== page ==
Of the Old Firm, Celtic are far preferable to The Hun. I've a sneaking regard for Hibs meself.

Richard said...

Ha, of course you can. You mentioned the wrong thing in the wrong place at the wrong time and for once I had unrestricted access to a computer that allowed some spleen venting. There is only one person to blame for schools not having the facilities available and I was heartened to see reports from her daughter over last weekend that she's losing it. Don't ever expect me to have sympathy for her.

Aah, Dukla Prague. The only HMHB track I'm remotely familiar with.

Malc said...


So depressing, isn't it, that a Labour government should follow her agenda so slavishly?

Having seen my mother-in-law reduced into a husk by Alzheimer's I shouldn't wish dementia on anyone, but I'm tempted to make an exception in her case.

Richard said...

I was distressed to see while I was back in Ashford earlier in the year that some industrial units seem to have appeared on one of my old school's outer fields. They still have some land left thankfully. I really thought we were past all that. The worst thing is is that they seemed to be warehouses. For what? There's more empty warehouse space than we need. Speculators are another breed that can get off the bus once it's started moving. Useless bastards. Have you ever Read James Dyson's autobiography, Against The Odds? He might not be to everyone's taste but he has some very uplifting things to say about this kind of thing (it's probably out of print now as it was written before he shipped his manufacturing out to the far east).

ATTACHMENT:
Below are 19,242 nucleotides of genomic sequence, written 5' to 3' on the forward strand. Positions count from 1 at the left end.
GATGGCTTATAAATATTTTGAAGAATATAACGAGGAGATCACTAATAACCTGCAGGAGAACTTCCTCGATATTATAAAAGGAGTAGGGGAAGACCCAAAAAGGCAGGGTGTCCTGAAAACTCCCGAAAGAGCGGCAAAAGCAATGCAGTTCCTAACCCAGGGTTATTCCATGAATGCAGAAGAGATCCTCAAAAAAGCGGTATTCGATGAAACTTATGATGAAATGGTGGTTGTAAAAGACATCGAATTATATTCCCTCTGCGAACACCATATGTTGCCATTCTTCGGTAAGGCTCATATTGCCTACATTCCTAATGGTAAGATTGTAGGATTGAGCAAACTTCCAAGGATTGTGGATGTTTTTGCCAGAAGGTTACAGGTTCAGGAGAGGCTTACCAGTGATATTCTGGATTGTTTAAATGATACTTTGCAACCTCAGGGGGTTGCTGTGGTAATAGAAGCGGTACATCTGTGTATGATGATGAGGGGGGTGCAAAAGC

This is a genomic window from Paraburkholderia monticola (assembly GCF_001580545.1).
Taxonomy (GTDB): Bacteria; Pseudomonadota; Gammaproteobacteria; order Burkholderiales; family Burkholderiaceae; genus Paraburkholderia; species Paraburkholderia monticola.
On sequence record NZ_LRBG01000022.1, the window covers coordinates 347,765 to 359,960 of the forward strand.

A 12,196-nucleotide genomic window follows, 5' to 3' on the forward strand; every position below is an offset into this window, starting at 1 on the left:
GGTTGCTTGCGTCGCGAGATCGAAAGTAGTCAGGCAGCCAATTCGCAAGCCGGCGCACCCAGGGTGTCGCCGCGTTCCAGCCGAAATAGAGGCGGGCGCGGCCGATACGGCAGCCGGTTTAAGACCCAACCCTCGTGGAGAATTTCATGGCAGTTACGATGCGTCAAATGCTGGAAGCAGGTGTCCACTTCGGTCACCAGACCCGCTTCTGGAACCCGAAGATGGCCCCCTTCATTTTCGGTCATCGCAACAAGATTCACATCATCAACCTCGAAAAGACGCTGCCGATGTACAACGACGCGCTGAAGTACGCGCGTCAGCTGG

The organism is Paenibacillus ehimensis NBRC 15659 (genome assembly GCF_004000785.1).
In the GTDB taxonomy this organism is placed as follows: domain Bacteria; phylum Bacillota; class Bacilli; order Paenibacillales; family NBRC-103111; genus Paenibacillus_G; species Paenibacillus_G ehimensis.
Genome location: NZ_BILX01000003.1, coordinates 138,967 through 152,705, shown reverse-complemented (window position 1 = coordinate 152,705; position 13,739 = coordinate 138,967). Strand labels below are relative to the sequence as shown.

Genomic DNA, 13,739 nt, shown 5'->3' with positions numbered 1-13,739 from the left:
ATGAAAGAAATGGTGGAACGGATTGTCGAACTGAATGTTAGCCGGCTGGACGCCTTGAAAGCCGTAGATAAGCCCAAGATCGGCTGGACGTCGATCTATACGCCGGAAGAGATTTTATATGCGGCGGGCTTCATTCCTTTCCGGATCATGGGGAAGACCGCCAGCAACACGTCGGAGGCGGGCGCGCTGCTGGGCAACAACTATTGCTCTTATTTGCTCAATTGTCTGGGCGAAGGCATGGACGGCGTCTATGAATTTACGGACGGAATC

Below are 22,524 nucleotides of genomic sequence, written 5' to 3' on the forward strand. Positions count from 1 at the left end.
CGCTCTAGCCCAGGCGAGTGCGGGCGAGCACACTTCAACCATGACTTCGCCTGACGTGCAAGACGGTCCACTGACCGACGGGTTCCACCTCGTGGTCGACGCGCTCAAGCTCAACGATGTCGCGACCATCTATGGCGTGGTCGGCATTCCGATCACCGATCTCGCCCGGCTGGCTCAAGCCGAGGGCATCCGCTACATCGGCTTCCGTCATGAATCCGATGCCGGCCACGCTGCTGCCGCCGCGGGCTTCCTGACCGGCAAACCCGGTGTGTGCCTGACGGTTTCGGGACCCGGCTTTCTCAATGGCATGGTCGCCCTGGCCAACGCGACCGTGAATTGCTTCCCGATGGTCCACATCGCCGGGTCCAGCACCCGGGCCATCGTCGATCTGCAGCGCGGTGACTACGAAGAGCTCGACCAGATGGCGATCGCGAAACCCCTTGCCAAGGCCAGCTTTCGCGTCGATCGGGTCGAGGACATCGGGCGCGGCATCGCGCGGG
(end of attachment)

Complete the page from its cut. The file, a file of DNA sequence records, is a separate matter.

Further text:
Ginni Dee said...

I won't comment on the Olympics except to say I watched some of the events, missed all the equine events and those were the ones I wanted to see. So I feel cheated! I got tired of it after about 4 days!

As far as the laminitis is concerned...poor Ted must be in misery! He probably needs to be put in a paddock with low quality hay, no grain and no rich hay. Horses usually grass founder when they are chubby to begin with and on good pasture! A good farrier could shoe him so his toes are short and he breaks over quicker as he steps. This will alleviate some of the pain when he walks. That poor baby...I'm so glad you're helping him, Mr Pig Farmer.

Donnnnn said...

I am still waiting for the advent of the All Steroid Olympics which would be a ratings bonanza!